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Not since Arthur Mitchell’s Dance Theatre of Harlem re-opened the Johannesburg Civic Theatre in 1992, is so much expectation fuelled by an iconic ballet company that is couched in political and dance history.
Post 1994 (and several cultural delegations to Havana) there have been many rumours about the iconic Alicia Alonso and her famous company National Ballet of Cuba (NBC) setting our stages alight with their renowned virtuosity.
Then, in 2008, ballet activist Dirk Badenhorst began visiting Cuba and setting up a mini shuttle of dance education that has trickled into his Mzansi Productions’ modus operandi. Cuban teachers from the revered national school appeared in Centurion where the company was then based.
Then young Cuban students and graduates started igniting the stage in shows at the Cape Town International Ballet Competitions and Mzansi seasons.
The exchange peaked last year with Badenhorst’s International Ballet galas in Cape Town and Joburg and Mzansi’s staging of Don Quixote, in Joburg and in Durban.
That relationship with Cuban dancers and teachers continues even after the merger of Mzansi Productions with SA Ballet Theatre to become the SA Mzansi Ballet.
Significantly, The SA Mzansi Ballet Cuban School, using Cuban training methodology, was established at the Dance Factory in Newtown in June.
Then advertisements, bearing the Department of Arts and Culture (DAC) logo, started to appear in newspapers announcing that Mzansi Productions presents the National Ballet of Cuba’s The Magic of the Dance at the Montecasino Teatro.
Badenhorst explains: “I started talking to Alicia Alonso in 2008 about the company coming to South Africa as part of my plan to establish the Cuban presence in South Africa.
“Subsequently, I have been asked via the Cuban Embassy in South Africa – my initial contact in South Africa – whether I would be able to have a performance dedicated to the ANC centenary celebrations in Bloemfontein on September 24. I have been working with the embassy and DAC on producing this tour which ends with this performance.”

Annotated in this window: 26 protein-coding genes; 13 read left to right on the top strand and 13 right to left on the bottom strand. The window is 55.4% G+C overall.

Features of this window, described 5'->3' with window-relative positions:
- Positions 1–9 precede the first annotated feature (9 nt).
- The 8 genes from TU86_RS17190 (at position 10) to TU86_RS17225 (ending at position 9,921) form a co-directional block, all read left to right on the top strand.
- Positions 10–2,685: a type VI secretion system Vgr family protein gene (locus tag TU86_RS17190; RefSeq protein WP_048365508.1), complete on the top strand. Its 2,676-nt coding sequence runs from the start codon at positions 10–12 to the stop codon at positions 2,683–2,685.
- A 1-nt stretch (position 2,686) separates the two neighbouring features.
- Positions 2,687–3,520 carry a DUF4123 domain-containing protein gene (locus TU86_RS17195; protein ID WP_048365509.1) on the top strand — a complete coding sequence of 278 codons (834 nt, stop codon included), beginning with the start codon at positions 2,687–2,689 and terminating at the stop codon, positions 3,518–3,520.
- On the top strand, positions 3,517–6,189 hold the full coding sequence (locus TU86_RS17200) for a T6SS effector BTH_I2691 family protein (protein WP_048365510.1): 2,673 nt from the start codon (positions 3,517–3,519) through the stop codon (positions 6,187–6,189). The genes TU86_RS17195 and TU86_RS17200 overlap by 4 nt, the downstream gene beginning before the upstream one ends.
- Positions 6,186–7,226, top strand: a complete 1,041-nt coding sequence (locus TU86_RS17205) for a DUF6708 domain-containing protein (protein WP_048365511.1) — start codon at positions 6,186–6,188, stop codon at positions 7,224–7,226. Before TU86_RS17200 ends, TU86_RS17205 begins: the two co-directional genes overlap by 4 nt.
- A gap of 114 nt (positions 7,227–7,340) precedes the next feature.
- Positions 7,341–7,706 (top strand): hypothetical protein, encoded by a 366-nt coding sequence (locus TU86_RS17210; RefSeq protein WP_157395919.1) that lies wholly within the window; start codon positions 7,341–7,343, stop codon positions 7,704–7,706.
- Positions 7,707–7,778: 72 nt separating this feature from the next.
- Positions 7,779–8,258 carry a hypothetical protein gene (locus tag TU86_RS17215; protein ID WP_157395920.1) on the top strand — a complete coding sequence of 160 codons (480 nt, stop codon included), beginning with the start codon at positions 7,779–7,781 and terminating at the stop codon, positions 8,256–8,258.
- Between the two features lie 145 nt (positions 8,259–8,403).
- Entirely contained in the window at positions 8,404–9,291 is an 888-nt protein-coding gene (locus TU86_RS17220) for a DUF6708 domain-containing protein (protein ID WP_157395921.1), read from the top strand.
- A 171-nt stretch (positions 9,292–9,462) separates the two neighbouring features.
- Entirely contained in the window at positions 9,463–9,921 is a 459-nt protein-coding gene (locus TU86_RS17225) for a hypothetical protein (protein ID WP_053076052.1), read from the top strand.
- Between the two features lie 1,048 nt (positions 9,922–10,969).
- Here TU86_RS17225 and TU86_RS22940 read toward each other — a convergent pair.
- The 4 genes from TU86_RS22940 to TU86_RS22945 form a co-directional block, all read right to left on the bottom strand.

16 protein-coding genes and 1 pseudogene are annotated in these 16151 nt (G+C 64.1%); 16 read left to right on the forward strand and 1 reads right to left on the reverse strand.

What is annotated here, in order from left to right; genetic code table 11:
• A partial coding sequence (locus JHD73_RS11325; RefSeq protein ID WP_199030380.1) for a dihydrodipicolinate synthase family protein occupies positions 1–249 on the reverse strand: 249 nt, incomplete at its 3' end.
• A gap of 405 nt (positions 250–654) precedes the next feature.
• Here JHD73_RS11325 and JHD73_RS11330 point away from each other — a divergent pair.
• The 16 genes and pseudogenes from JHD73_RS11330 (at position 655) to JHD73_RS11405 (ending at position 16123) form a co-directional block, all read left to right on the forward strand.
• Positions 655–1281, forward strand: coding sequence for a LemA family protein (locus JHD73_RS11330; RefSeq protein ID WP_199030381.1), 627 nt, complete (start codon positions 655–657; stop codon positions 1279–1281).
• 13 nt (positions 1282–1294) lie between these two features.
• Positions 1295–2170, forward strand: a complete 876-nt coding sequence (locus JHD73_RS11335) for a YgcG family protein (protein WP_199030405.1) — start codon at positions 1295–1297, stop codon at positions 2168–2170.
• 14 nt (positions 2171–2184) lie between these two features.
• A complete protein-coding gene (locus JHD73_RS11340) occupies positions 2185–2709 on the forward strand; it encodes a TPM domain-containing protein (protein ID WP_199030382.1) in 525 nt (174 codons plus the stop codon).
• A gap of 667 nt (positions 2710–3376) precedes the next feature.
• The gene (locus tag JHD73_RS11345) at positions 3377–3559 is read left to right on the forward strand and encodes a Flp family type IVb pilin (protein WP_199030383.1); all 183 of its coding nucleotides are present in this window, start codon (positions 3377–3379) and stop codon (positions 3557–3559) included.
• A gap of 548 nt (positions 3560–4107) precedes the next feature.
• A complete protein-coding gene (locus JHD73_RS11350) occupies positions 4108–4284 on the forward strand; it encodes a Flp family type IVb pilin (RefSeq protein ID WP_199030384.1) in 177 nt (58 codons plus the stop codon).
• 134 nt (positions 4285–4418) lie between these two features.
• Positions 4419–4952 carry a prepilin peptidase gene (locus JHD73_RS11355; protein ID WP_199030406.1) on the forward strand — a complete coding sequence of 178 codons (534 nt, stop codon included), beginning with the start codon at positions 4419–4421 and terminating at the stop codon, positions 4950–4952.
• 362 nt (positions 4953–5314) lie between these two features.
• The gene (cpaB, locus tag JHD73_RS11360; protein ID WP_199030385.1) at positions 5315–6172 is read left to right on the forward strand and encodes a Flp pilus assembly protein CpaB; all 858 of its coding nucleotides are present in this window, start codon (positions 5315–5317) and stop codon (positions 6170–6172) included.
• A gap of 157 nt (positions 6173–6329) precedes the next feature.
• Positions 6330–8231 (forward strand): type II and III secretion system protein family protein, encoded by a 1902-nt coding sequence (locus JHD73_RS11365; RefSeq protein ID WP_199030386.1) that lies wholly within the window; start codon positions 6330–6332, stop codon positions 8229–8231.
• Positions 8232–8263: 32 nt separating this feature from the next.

And funding? “There is some DAC involvement but, as far as I know, the tour will be largely funded by the National Lottery Distribution Trust Fund. I think for South African ballet and dance companies this tour could bring a greater under-standing for the value of the arts in diplomacy.
“Artistically it showcases the impact of government support for the arts in its development.”
The 46 NBC dancers will perform extracts from seven classics. Adding to the cachet of this visit, will be the presence, at the Joburg premiere, of co- founder and current director Alonso.
Born in Havana on December 21, 1920, her career as an artist spans two centuries.
Alonso, who danced in New York with Ballet Theatre (now American Ballet Theatre) until 1960, persevered despite dealing with deteriorating sight since she was 19 years old and a political revolution.
Since 1948 the company, and subsequently its legendary ballet school, has championed the role of classical ballet and dance as a profession and educational tool to become part of Cuba’s socialist fabric.
Her last stage performance may have been in 1995, aged 75, but the prima ballerina is still dancing Carmen and Giselle on YouTube.
An ongoing NBC-RSA connection exists between dance photographer Nan Melville, who first visited Havana in the early 1990s, resulting in the historic photographic exhibition Alicia Alonso, and Ballet Nacional de Cuba, shown at the Dance Collection at the New York Public Library in 1992.
The NBC, last seen in London in 2010, staged Swan Lake in Beijing, Shanghai and Guangzhou, in April.
This is its first appearance in sub-Saharan Africa where it promises to dance into the history books with characteristic verve.
• The Magic of the Dance tour: Joburg: Montecasino Teatro, August 30 to September 2.
Angola (by invitation of the Angolan government): September 4 to 8.
Cape Town: Artscape, September 13 to 16.
Durban: The Playhouse, September 19.
Bloemfontein: ANC centenary celebrations, Sand du Plessis Theatre, September 24.
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